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Gendering the European Parliament

Do Persons with Low Life Satisfaction Vote More for Populist Parties?

Political Psychology
 
Populism
 
Electoral Behaviour
 
Political Ideology
 
Presenter
Annika Lindholm
Université de Lausanne
Authors
Annika Lindholm
Université de Lausanne
Georg Lutz
Université de Lausanne

Abstract
The literature on voting for populist parties has strongly focused on socio-structural (e.g. Mayer 1999; Werts et. al. 2013), macroeconomic (e.g. Arzheimer 2009; Rooduijn&Burgoon 2018) or anti-elite and anti-immigration attitudes (Lucassen&Lubbers 2012) as key factors in explaining voting for populist parties. In this paper, we extend this focus to the psychological level and assess how general life satisfaction affects preference for left and right-wing populist parties.

We argue that low life satisfaction reinforces populist attitudes and eventually increases the likelihood to vote for populist parties. It is relevant to consider life satisfaction in explaining populist voting, since the negative emotions that are embedded in low life satisfaction may speak to the populist conflictual logic of an opposition between the people and the elite, a feed a sense of hostility to the outgroup. Furthermore, low life satisfaction is also likely to engender a feeling of relative deprivation that has been linked to populist success (e.g. Spruyt et. al. 2016; Mols&Jetten 2016). By contrast, high life satisfaction has been associated with a willingness to maintain status quo (Schlenker et. al. 2012), which could mean that person who are satisfied with their lives vote more for mainstream parties. The psychological underpinnings of the populist vote, and especially the influence of life satisfaction, become therefore essential to better understand the success of populist parties.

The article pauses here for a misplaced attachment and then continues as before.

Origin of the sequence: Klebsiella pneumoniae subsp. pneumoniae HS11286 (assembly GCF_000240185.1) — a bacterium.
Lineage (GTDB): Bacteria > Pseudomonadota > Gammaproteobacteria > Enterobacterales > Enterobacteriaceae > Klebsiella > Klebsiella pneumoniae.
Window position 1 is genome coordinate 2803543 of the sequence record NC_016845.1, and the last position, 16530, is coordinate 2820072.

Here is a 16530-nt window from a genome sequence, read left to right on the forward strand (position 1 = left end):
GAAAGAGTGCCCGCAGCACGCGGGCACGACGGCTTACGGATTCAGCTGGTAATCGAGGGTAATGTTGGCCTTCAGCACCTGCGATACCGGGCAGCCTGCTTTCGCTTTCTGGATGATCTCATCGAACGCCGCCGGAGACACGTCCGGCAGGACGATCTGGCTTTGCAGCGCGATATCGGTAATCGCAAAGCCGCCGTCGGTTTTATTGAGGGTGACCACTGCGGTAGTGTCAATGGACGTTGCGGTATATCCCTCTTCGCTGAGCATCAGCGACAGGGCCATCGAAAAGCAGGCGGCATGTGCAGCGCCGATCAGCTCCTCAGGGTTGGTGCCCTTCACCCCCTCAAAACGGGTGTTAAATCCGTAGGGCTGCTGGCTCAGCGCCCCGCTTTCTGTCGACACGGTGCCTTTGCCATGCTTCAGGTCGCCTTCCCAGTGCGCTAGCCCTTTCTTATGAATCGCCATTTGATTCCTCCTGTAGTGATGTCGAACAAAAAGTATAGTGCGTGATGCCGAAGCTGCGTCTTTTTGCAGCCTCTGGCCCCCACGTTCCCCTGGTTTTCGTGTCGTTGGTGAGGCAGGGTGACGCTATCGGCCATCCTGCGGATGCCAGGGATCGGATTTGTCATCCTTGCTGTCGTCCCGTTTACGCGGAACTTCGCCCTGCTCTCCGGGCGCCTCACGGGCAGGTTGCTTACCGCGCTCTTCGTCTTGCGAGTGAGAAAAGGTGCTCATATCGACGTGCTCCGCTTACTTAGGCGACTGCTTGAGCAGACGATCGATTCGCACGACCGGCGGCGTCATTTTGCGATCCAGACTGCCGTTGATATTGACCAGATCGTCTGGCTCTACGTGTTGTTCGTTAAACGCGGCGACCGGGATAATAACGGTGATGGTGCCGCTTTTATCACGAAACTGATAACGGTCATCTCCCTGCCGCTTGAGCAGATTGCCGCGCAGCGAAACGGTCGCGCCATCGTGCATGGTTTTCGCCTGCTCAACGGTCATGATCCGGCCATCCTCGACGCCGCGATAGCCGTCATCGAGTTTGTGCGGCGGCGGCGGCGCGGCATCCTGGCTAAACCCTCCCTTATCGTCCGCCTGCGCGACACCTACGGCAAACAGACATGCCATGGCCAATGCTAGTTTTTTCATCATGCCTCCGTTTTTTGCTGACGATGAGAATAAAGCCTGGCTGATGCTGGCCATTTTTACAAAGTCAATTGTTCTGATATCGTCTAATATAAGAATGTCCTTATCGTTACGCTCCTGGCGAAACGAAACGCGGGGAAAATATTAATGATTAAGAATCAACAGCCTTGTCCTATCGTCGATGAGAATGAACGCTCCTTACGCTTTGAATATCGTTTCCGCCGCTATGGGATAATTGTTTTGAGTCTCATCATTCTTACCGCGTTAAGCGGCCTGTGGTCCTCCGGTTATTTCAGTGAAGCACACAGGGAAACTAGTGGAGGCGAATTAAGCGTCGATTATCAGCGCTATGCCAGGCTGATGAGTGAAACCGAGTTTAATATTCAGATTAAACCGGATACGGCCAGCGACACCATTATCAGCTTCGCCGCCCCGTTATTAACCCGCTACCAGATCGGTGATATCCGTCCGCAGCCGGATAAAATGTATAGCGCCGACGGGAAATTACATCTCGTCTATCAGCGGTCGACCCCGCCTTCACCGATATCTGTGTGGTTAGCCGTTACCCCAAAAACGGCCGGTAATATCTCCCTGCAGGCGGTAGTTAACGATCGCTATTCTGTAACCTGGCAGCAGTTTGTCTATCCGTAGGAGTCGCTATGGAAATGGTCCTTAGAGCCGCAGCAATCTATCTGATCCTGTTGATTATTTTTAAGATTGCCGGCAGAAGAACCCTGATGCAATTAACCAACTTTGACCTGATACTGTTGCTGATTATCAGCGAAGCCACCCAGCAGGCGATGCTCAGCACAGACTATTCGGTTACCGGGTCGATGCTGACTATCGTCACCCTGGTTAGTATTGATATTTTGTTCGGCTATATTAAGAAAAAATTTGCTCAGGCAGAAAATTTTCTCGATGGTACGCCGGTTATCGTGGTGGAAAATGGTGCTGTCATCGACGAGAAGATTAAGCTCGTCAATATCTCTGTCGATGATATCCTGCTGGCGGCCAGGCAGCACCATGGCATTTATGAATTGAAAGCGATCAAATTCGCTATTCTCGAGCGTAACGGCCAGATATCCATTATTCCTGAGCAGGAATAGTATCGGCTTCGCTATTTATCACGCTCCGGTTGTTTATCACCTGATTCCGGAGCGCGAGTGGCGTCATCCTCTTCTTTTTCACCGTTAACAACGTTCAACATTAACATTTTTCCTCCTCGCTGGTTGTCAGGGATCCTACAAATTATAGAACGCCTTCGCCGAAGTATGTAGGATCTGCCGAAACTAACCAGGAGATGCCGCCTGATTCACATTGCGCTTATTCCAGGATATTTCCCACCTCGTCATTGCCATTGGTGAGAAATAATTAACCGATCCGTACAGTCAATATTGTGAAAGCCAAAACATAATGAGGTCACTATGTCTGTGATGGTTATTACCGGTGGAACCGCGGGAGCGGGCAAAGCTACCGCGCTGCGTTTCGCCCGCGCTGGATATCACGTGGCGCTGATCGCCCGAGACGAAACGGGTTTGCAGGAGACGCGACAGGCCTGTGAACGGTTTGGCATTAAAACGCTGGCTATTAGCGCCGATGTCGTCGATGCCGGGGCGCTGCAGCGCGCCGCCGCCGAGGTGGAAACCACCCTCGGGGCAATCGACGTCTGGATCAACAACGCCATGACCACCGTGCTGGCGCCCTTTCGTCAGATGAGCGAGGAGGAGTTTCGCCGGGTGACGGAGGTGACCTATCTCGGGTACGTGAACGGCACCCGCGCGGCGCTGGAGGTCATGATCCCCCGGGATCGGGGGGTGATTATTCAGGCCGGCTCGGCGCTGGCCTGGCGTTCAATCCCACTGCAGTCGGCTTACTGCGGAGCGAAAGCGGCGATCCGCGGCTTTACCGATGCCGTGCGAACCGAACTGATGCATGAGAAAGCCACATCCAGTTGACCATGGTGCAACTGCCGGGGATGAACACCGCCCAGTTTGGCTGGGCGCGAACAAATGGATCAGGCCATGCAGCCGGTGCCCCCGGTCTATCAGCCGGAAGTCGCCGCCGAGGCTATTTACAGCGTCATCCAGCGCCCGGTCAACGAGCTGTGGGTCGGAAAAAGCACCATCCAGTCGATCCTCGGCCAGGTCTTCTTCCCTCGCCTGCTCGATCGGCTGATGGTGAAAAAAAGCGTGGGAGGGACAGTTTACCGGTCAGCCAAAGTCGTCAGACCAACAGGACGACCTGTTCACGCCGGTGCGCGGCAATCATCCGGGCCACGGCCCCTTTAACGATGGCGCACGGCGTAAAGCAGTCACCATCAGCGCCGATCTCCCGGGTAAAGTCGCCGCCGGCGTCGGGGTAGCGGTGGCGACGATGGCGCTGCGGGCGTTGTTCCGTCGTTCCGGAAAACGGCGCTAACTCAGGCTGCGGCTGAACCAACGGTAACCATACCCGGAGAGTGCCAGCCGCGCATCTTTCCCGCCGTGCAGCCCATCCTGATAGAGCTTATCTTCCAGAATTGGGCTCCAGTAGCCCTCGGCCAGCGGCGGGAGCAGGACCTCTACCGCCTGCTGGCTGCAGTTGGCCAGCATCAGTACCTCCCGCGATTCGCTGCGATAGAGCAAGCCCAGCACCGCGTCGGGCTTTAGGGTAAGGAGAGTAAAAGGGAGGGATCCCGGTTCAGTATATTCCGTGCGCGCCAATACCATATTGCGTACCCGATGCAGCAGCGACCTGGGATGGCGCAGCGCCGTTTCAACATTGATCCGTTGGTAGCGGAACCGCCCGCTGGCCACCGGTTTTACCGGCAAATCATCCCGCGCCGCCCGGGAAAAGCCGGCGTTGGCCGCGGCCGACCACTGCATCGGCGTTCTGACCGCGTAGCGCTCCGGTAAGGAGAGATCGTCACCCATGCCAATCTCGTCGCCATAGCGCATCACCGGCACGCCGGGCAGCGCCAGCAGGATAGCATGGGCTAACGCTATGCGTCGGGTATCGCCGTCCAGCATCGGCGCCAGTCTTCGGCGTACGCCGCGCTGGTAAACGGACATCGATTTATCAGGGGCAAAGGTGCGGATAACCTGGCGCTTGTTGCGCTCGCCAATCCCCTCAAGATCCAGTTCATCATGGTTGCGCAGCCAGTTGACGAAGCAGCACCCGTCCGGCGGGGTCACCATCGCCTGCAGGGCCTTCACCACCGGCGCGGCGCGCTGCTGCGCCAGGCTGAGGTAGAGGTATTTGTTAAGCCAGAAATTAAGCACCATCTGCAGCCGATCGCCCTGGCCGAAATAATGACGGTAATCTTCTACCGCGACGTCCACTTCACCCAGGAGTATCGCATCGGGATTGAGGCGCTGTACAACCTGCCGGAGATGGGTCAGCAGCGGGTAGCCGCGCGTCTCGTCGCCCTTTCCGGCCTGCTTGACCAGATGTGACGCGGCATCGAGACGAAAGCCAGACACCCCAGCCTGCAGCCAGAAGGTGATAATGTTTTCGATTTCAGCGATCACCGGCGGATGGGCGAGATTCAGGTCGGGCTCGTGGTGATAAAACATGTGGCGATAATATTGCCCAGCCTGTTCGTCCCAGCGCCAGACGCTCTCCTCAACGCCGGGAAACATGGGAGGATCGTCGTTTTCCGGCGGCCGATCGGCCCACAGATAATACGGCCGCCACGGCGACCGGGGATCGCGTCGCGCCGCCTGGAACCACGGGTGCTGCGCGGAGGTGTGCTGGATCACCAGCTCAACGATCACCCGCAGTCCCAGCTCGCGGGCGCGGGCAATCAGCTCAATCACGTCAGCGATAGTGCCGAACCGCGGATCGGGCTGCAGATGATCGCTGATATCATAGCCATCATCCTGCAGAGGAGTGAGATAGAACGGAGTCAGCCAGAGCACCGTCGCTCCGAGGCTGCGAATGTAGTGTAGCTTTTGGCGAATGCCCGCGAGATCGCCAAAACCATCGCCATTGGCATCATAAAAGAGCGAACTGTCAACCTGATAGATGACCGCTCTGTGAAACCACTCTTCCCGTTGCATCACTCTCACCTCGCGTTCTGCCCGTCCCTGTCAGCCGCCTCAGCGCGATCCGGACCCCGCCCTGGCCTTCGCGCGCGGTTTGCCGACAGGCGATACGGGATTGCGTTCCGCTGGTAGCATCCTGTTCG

By using European social survey data, we test the influence of life satisfaction on populist voting in several European countries. The data suggests that persons with low life satisfaction are more likely to vote for populist than for mainstream parties. In addition, this relationship is moderated by a feeling of relative deprivation, which is likely to be stronger among dissatisfied individuals in times when the overall economic conditions are favourable in a country.
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